Brand building through storytelling

Writing machines I have known and loved

The only interactive exhibit at Margaret Mitchell House in Atlanta has no touch screen, flashing lights or sound effects. It sits atop a humble wooden desk, as chunky as my grandmother’s lace-up oxfords and as solid as her corseted bosom. Its button-size keys demand a firm touch, and its ribbon could use a change. On a manual typewriter like this one, Atlanta’s most celebrated daughter composed the 1000-plus pages of Gone With the Wind. When I stopped by one recent Friday morning, the machine had captivated two teenage girls who were pondering the mysteries of this thing called a carriage. A sign on the adjacent wall explained how to push it.

I used to own a dead ringer for Margaret Mitchell’s typewriter. Already decades old when my mother bought it for me in a second-hand store, it had been built to last, like the dining-room sets of Depression-era brides. It did not make way two or even ten years later for faster, sleeker models. On that machine I banged out so much magazine copy, so many applications for jobs I didn’t get, you’d think I would remember the brand (Remington? Smith Corona?). But I’ll never forget that pounding my typewriter’s keys felt like calisthenics for the fingers. When I finally found the rhythm of a magazine piece, every slam of the carriage pushed me forward to the next thought.

Our home must have been the same vintage as the typewriter. I wrote in a third-floor office tucked under the eaves and on good days my clacking made the whole house shake. “Writer at work,” it proclaimed. On bad days my family could hear the silence of frustration, the angry crackle of sheets ripped from the typewriter and pitched in the general direction of the wastebasket.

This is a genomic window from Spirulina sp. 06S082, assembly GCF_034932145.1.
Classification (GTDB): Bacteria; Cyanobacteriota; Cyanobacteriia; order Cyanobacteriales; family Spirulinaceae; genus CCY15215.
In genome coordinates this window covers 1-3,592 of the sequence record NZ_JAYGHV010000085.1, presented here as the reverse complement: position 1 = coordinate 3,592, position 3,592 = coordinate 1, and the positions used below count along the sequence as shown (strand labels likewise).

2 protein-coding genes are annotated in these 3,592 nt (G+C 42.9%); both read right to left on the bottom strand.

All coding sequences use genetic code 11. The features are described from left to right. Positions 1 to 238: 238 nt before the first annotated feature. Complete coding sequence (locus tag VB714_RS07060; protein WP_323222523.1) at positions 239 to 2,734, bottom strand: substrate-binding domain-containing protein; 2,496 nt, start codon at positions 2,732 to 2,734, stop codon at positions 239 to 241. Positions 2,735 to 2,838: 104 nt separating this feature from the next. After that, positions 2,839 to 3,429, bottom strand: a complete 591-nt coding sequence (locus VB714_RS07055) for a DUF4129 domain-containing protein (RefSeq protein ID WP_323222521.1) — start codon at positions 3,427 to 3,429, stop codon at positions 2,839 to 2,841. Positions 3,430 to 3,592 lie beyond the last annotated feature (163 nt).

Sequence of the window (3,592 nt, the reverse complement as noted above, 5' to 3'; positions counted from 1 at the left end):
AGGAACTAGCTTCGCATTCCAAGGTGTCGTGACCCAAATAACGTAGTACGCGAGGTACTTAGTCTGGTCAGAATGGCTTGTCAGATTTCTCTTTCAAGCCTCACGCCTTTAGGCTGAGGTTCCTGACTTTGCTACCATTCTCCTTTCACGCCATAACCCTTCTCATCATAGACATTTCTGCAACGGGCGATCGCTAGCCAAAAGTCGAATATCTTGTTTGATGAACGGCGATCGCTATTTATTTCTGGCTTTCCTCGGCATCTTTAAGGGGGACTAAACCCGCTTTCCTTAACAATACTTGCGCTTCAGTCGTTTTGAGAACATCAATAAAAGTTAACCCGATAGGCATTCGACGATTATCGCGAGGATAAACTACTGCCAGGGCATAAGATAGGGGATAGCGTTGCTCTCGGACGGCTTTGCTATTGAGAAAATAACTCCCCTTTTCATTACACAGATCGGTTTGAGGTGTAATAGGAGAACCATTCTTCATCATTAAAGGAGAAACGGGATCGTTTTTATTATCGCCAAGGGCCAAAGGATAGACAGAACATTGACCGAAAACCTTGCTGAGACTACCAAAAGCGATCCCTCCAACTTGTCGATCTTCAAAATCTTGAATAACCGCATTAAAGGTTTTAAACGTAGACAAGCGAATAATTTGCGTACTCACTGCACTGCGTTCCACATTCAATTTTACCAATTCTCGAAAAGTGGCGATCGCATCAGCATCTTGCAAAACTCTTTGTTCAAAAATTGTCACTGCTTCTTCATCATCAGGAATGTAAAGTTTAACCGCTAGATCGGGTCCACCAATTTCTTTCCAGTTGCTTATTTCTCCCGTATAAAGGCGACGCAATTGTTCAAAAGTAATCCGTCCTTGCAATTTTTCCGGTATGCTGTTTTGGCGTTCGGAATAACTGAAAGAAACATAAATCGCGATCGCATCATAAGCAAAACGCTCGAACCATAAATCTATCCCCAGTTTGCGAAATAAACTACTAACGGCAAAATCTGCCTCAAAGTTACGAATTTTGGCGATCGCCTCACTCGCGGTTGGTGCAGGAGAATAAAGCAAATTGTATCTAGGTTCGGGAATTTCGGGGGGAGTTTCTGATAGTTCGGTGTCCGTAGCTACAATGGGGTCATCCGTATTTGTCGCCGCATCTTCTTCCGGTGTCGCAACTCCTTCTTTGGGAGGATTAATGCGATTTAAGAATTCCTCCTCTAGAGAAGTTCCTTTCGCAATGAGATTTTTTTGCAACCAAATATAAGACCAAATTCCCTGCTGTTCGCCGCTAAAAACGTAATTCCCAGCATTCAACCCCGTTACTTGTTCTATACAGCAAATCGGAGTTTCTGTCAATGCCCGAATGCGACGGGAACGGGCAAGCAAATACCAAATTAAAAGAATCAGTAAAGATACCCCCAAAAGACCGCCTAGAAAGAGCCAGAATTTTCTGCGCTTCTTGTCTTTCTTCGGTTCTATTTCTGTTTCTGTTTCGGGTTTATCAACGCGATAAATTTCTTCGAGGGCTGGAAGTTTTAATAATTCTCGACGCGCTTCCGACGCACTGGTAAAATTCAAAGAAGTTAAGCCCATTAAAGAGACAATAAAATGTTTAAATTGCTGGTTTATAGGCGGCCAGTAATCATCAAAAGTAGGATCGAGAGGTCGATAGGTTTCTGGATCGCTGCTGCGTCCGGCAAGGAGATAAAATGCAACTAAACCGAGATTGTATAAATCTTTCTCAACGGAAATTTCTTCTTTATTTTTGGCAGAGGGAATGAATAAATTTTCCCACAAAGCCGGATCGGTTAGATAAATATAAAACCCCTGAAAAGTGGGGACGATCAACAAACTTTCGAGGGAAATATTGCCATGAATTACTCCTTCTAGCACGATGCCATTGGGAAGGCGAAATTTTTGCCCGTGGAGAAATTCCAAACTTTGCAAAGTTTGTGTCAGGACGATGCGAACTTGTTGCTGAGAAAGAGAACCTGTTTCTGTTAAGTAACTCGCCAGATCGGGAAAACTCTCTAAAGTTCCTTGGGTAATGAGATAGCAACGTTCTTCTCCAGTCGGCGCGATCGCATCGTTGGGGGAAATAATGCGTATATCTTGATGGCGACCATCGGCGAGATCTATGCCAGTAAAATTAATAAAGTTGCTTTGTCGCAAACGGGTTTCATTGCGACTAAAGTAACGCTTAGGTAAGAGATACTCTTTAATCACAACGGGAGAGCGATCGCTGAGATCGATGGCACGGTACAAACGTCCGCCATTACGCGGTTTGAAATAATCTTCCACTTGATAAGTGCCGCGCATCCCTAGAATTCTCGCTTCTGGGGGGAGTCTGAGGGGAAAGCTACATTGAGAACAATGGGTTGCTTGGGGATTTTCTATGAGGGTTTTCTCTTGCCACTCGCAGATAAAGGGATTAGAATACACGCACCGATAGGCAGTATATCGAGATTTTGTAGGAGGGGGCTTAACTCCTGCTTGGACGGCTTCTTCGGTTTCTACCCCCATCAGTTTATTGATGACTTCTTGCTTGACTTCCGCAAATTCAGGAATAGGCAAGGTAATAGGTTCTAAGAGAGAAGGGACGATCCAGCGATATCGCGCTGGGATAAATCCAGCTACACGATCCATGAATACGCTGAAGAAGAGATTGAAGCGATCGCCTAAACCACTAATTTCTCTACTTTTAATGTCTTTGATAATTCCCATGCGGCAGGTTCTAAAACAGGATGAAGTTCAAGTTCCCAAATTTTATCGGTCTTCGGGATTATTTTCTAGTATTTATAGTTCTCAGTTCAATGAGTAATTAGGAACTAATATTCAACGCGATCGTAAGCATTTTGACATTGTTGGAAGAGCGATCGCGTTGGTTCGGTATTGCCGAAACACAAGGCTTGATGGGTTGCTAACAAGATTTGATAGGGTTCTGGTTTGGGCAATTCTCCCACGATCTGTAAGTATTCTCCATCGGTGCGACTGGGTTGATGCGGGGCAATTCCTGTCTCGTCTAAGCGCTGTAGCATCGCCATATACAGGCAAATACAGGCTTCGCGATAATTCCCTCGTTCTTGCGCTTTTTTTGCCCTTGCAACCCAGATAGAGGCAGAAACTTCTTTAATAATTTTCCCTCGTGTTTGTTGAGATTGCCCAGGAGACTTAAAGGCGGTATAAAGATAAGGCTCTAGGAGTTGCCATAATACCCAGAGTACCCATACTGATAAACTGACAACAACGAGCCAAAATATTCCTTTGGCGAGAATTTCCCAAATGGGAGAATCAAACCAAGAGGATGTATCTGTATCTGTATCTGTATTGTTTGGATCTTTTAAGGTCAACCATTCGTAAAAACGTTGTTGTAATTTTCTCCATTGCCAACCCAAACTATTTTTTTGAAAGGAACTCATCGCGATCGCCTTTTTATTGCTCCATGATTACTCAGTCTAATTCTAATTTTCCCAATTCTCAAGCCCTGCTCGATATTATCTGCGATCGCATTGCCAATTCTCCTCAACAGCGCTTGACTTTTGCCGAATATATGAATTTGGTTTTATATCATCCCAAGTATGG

My husband cajoled me into buying my first computer—a wild extravagance, I thought. In 1982 I didn’t know any writers with computers (the lucky ones had IBM Selectrics). Since rounding that technological corner, I must have owned at least seven computers, each one shorter-lived than the last as I succumb to the allure of more memory or a sharper monitor. For what seems like forever, my computers have been tireless multi-taskers. (Why grope for an elusive phrase when I could be reserving that hotel room in Dayton, Ohio? Or watching a YouTube video that just cracked up a Facebook friend?) Yet the computer that won me over—that dazzled me like no other—did nothing at all but bring my words to the page.

Improbably snazzy, it had a green screen on which my prose glowed in the dark. My word processor, misnamed Easy Writer II, required many obscure keyboard commands to produce so much as a sentence, and its complications turned writing into an arcane ritual I never quite mastered. My printer made an even bigger racket than my fingers had produced on the typewriter, thanks to a gizmo called a daisy wheel that clattered and spun while striking characters onto a continuous sheet of perforated paper. (Need I tell you my printer had only one font, Courier?) The printer rested on a cast-off coffee table that someone had painted dandelion yellow. While the daisy wheel performed its magic, the table did a noisy dance and I would kneel before it, watching my story cascade onto the floor.

The entire process seemed a marvel until the final step: tearing the pages apart. For some reason I never understood, the edges of the paper sported perforated strips with holes like the ones designed for binders. By the time I’d extricated my story (and strewn my office floor with bits of shredded paper), you’d think a mouse had chewed my work.

Even so my copy had the power to astound my editors, all of whom were still using manual typewriters. My clever computer turned out lines identical in length, creating such a stir at a certain magazine that staffers flocked to the hall to admire the even margins of my one-page story on the G-spot. “Look at this!” they exclaimed. “Justified type!”

I hear that neither Cormac McCarthy nor Philip Roth has yet seen fit to enter the computer age. So conceivably some purist (I almost said “luddite”) is still clacking away on my forsaken manual typewriter. (As I said, it was built to last.) I have no such hopes for my first computer but I want my readers to know that once upon a time there were screens that glowed in the dark and daisy-wheel printers that danced up a storm while churning out justified type.

Do you have a memory of a favourite writing machine? This is the place to share it.

 

Posted by Rona

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